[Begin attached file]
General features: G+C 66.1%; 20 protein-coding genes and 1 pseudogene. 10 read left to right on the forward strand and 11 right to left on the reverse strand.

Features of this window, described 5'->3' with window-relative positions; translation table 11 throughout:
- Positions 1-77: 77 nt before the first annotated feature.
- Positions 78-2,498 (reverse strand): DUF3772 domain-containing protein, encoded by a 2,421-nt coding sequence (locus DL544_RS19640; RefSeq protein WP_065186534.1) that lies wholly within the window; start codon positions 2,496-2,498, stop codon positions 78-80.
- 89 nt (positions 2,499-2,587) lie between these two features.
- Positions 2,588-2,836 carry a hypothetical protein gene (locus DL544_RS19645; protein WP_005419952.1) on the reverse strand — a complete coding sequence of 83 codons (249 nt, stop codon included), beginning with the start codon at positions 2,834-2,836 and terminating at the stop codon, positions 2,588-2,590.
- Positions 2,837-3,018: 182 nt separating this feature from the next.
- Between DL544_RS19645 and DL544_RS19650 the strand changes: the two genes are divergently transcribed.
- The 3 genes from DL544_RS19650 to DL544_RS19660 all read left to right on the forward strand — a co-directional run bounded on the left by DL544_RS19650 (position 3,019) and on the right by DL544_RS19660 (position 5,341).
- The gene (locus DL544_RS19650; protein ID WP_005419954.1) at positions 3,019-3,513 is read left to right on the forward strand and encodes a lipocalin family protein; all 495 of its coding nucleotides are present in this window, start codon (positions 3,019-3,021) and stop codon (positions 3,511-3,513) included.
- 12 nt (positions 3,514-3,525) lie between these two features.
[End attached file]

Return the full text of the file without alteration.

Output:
General features: G+C 66.1%; 20 protein-coding genes and 1 pseudogene. 10 read left to right on the forward strand and 11 right to left on the reverse strand.

Features of this window, described 5'->3' with window-relative positions; translation table 11 throughout:
- Positions 1-77: 77 nt before the first annotated feature.
- Positions 78-2,498 (reverse strand): DUF3772 domain-containing protein, encoded by a 2,421-nt coding sequence (locus DL544_RS19640; RefSeq protein WP_065186534.1) that lies wholly within the window; start codon positions 2,496-2,498, stop codon positions 78-80.
- 89 nt (positions 2,499-2,587) lie between these two features.
- Positions 2,588-2,836 carry a hypothetical protein gene (locus DL544_RS19645; protein WP_005419952.1) on the reverse strand — a complete coding sequence of 83 codons (249 nt, stop codon included), beginning with the start codon at positions 2,834-2,836 and terminating at the stop codon, positions 2,588-2,590.
- Positions 2,837-3,018: 182 nt separating this feature from the next.
- Between DL544_RS19645 and DL544_RS19650 the strand changes: the two genes are divergently transcribed.
- The 3 genes from DL544_RS19650 to DL544_RS19660 all read left to right on the forward strand — a co-directional run bounded on the left by DL544_RS19650 (position 3,019) and on the right by DL544_RS19660 (position 5,341).
- The gene (locus DL544_RS19650; protein ID WP_005419954.1) at positions 3,019-3,513 is read left to right on the forward strand and encodes a lipocalin family protein; all 495 of its coding nucleotides are present in this window, start codon (positions 3,019-3,021) and stop codon (positions 3,511-3,513) included.
- 12 nt (positions 3,514-3,525) lie between these two features.